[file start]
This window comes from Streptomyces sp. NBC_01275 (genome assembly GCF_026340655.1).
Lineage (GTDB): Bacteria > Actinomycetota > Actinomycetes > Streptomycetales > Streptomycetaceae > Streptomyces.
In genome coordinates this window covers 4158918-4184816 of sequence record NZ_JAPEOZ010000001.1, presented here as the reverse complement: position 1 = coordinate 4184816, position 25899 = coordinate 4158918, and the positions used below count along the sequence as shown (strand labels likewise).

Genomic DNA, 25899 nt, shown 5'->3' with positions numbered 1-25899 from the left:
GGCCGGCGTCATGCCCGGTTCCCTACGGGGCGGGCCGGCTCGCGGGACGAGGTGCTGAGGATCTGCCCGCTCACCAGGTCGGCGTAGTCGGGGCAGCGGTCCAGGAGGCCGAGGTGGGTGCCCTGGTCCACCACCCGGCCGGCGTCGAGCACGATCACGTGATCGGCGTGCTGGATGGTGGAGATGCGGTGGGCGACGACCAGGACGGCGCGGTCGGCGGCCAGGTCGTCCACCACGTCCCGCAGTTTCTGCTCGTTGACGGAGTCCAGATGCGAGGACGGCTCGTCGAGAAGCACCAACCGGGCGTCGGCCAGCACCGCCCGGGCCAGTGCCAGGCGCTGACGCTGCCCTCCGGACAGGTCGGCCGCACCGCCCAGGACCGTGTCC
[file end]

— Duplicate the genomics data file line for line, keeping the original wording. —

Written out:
This window comes from Streptomyces sp. NBC_01275 (genome assembly GCF_026340655.1).
Lineage (GTDB): Bacteria > Actinomycetota > Actinomycetes > Streptomycetales > Streptomycetaceae > Streptomyces.
In genome coordinates this window covers 4158918-4184816 of sequence record NZ_JAPEOZ010000001.1, presented here as the reverse complement: position 1 = coordinate 4184816, position 25899 = coordinate 4158918, and the positions used below count along the sequence as shown (strand labels likewise).

Genomic DNA, 25899 nt, shown 5'->3' with positions numbered 1-25899 from the left:
GGCCGGCGTCATGCCCGGTTCCCTACGGGGCGGGCCGGCTCGCGGGACGAGGTGCTGAGGATCTGCCCGCTCACCAGGTCGGCGTAGTCGGGGCAGCGGTCCAGGAGGCCGAGGTGGGTGCCCTGGTCCACCACCCGGCCGGCGTCGAGCACGATCACGTGATCGGCGTGCTGGATGGTGGAGATGCGGTGGGCGACGACCAGGACGGCGCGGTCGGCGGCCAGGTCGTCCACCACGTCCCGCAGTTTCTGCTCGTTGACGGAGTCCAGATGCGAGGACGGCTCGTCGAGAAGCACCAACCGGGCGTCGGCCAGCACCGCCCGGGCCAGTGCCAGGCGCTGACGCTGCCCTCCGGACAGGTCGGCCGCACCGCCCAGGACCGTGTCC